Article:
In contemporary Britain, consensual moral vanity has invaded the sphere of individual conscience and instigated major change, certainly creating changes in hunting habits, and not entirely to the benefit of the quarry. Nowadays the word hunting has come to mean fox-hunting, which has wider-ranging perils. The mean-spirited Hunting with Dogs Act was aimed at ‘men in pink coats’ and admitted to be, by more honest politicians, an act of class warfare rather than an animal welfare move. The fact that it has achieved what Danish kings, Norman knights and urban-dwelling wealthy reformists failed to do over a whole millennium: the denial of a working man his right to hunt, seems to have escaped contemporary socialist thinking. In his pretentiously entitled biography, A Journey, former prime minister Blair admitted that the Act was ‘a fatal mistake’, admitting that ‘I started to realize that this wasn’t a small clique of weirdo inbreds delighting in animal cruelty, but a tradition, deeply embedded by history and profound community and social liens, that was integral to a way of life’. It was a 'fatal mistake' for several hundred hounds, some of them in long-established superbly-bred packs, destroyed in the wake of the Act.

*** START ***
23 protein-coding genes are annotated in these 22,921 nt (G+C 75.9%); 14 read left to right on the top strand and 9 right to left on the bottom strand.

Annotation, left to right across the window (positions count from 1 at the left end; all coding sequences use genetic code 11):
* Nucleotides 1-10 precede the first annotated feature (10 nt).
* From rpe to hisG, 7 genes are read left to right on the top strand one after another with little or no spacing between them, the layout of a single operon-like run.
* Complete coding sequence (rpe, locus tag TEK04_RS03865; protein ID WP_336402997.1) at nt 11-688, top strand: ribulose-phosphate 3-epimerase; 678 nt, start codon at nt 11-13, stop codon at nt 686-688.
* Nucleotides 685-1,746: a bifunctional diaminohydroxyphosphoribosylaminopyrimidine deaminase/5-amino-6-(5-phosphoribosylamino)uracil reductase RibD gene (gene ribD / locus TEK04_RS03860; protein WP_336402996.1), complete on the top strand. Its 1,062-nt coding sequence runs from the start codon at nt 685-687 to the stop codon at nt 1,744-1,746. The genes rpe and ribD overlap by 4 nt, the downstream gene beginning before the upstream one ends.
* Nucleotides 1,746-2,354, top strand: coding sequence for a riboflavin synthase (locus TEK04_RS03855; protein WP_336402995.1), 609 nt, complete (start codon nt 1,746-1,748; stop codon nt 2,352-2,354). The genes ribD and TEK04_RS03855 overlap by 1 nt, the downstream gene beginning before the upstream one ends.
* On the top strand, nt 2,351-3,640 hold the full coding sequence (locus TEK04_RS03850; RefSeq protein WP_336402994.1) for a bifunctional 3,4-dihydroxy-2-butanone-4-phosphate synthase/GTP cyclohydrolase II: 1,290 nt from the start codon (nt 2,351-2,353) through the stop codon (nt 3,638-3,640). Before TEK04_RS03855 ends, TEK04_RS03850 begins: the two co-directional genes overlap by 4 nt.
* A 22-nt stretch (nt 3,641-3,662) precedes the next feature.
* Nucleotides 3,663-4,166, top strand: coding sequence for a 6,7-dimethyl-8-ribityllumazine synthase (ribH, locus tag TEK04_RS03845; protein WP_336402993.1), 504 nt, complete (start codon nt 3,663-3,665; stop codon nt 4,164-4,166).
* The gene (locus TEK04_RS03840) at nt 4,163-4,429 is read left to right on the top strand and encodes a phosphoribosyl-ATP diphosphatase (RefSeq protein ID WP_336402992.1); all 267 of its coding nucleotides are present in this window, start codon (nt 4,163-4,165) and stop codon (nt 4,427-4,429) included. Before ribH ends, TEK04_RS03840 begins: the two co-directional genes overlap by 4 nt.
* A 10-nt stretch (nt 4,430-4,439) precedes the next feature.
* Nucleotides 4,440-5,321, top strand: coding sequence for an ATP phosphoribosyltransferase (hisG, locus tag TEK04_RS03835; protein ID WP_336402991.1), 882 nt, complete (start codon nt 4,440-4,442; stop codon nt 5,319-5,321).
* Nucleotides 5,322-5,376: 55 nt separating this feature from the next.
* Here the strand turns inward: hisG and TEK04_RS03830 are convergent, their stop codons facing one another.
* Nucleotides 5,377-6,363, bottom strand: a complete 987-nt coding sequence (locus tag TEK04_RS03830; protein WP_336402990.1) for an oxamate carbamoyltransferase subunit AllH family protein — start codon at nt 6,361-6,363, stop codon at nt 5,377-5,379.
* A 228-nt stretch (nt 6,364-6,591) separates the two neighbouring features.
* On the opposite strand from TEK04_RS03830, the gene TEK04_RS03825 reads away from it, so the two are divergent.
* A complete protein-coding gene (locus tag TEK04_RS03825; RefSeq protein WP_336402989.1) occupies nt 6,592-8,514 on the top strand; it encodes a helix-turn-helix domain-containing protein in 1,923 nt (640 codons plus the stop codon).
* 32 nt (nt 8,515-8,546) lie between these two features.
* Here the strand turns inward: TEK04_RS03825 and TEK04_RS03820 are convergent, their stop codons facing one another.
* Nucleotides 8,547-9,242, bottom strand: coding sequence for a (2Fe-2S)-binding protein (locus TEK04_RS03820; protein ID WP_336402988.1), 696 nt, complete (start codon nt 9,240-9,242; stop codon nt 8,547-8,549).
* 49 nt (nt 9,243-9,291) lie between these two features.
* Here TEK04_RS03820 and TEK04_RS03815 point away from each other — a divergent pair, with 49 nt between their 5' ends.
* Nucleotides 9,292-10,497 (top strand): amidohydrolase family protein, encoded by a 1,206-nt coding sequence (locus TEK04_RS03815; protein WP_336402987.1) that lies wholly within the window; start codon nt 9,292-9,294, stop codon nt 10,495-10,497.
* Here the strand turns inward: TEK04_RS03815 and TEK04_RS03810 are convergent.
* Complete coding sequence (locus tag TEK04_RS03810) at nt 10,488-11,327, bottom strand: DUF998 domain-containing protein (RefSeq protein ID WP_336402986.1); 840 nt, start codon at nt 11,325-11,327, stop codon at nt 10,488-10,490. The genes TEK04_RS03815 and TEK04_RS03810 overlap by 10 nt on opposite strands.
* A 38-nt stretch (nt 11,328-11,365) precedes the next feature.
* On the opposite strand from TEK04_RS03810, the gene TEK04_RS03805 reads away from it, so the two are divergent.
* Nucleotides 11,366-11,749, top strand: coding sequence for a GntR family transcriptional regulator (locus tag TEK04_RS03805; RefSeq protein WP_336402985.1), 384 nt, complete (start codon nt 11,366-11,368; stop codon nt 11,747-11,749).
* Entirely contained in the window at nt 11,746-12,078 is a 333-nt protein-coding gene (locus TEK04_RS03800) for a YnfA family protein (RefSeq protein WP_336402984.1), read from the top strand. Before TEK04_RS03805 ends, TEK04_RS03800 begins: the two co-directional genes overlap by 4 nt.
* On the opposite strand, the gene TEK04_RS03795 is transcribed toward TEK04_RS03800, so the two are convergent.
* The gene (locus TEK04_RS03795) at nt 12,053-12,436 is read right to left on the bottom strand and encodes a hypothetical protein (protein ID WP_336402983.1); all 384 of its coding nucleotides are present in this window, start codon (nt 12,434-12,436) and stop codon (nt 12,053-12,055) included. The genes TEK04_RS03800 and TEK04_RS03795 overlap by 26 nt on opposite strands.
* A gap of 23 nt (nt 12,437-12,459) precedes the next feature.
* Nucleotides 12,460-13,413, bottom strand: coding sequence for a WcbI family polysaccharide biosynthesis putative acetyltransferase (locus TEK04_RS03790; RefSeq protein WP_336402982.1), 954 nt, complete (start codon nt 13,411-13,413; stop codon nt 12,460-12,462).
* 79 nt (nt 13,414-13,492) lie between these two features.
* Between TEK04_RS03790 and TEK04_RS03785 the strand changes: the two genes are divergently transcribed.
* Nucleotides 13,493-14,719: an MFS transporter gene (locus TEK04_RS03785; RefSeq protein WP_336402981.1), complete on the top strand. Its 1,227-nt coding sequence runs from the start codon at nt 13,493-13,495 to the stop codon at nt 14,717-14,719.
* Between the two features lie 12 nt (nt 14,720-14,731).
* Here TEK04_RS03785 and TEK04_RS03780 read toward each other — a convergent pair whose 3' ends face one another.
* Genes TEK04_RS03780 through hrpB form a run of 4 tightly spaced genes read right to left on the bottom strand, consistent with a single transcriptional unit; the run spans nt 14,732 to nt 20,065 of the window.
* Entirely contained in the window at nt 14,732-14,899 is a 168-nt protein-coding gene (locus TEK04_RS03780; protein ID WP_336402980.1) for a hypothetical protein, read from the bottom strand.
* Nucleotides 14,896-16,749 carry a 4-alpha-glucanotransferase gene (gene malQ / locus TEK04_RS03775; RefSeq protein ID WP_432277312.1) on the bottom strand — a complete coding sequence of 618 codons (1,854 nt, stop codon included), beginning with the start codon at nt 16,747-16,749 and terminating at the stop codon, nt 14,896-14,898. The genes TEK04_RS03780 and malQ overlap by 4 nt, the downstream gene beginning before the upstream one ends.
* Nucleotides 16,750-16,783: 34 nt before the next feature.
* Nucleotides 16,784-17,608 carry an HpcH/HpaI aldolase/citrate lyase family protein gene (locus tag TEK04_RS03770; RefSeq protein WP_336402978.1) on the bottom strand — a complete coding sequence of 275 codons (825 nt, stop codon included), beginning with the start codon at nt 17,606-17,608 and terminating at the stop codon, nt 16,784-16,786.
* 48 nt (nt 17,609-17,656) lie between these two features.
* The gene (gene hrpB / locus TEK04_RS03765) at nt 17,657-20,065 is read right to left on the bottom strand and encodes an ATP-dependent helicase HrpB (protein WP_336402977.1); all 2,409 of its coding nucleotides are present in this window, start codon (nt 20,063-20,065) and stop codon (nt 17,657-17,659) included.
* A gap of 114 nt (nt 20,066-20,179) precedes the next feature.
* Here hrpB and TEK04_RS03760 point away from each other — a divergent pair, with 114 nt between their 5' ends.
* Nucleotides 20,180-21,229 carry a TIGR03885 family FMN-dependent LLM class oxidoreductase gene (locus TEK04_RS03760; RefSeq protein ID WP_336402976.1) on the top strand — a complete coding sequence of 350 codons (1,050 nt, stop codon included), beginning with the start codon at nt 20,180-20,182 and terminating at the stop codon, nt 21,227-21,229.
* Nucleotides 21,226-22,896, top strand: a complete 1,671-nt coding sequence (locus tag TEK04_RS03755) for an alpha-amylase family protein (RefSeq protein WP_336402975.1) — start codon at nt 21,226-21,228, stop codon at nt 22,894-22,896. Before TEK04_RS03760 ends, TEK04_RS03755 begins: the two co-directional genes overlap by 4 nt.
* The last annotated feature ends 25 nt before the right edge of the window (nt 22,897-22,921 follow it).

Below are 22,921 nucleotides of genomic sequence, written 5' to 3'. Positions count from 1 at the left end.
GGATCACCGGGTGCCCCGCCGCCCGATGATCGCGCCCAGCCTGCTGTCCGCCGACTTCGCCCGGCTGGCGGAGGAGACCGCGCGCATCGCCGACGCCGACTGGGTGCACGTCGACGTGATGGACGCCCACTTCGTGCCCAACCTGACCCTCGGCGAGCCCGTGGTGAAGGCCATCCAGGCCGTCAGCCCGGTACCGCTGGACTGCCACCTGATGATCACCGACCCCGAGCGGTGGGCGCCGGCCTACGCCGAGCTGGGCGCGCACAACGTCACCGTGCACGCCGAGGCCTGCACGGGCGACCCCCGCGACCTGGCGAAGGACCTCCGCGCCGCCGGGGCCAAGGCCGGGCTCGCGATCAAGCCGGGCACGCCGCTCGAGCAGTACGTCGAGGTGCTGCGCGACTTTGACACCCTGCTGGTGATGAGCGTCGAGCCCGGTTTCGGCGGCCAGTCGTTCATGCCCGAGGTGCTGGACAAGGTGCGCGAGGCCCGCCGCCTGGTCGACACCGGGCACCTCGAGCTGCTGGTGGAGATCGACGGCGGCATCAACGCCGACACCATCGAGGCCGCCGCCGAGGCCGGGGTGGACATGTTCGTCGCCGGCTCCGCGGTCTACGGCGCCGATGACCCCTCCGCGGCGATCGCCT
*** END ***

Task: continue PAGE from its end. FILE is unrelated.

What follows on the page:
There is rich irony in the fact that communist gurus such as Lenin and Engels were keen hunters, the latter riding to hounds with the Cheshire hunt. There is sadness in seeing maimed foxes struggling to survive in remoter country areas; if foxes have to be controlled then surely the most humane method of dispatching them should be pursued. The bare fact that this is best achieved by the lead Foxhound and not a riskier shotgun blast seems to have little appeal to today’s self-serving welfarists. Personal prejudice should never override realistic humanity. Foxhunting is casually described as a country sport, but at worst it is in reality a form of humane enlightened pest control, which has both shaped our countryside and created a rural pursuit which enjoys a dedicated following. Sportsmen have changed; the intelligentsia have not!